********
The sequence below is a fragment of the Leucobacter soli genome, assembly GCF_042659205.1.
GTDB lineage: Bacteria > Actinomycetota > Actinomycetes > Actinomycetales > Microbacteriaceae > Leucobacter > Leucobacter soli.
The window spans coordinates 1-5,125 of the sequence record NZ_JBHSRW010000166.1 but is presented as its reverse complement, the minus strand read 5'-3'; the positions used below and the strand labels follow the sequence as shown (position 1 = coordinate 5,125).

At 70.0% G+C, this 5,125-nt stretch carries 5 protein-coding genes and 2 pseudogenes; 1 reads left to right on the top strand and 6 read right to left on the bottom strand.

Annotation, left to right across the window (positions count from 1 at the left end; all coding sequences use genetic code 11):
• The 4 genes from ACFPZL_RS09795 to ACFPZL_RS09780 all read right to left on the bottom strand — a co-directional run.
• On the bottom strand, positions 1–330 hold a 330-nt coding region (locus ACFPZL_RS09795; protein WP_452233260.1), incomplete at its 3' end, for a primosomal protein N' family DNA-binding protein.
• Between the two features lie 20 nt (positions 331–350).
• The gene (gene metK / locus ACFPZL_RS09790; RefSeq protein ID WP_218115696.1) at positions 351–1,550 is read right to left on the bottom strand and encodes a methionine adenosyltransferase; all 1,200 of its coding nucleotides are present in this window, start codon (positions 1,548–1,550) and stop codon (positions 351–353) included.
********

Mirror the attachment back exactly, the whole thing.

The sequence below is a fragment of the Leucobacter soli genome, assembly GCF_042659205.1.
GTDB lineage: Bacteria > Actinomycetota > Actinomycetes > Actinomycetales > Microbacteriaceae > Leucobacter > Leucobacter soli.
The window spans coordinates 1-5,125 of the sequence record NZ_JBHSRW010000166.1 but is presented as its reverse complement, the minus strand read 5'-3'; the positions used below and the strand labels follow the sequence as shown (position 1 = coordinate 5,125).

At 70.0% G+C, this 5,125-nt stretch carries 5 protein-coding genes and 2 pseudogenes; 1 reads left to right on the top strand and 6 read right to left on the bottom strand.

Annotation, left to right across the window (positions count from 1 at the left end; all coding sequences use genetic code 11):
• The 4 genes from ACFPZL_RS09795 to ACFPZL_RS09780 all read right to left on the bottom strand — a co-directional run.
• On the bottom strand, positions 1–330 hold a 330-nt coding region (locus ACFPZL_RS09795; protein WP_452233260.1), incomplete at its 3' end, for a primosomal protein N' family DNA-binding protein.
• Between the two features lie 20 nt (positions 331–350).
• The gene (gene metK / locus ACFPZL_RS09790; RefSeq protein ID WP_218115696.1) at positions 351–1,550 is read right to left on the bottom strand and encodes a methionine adenosyltransferase; all 1,200 of its coding nucleotides are present in this window, start codon (positions 1,548–1,550) and stop codon (positions 351–353) included.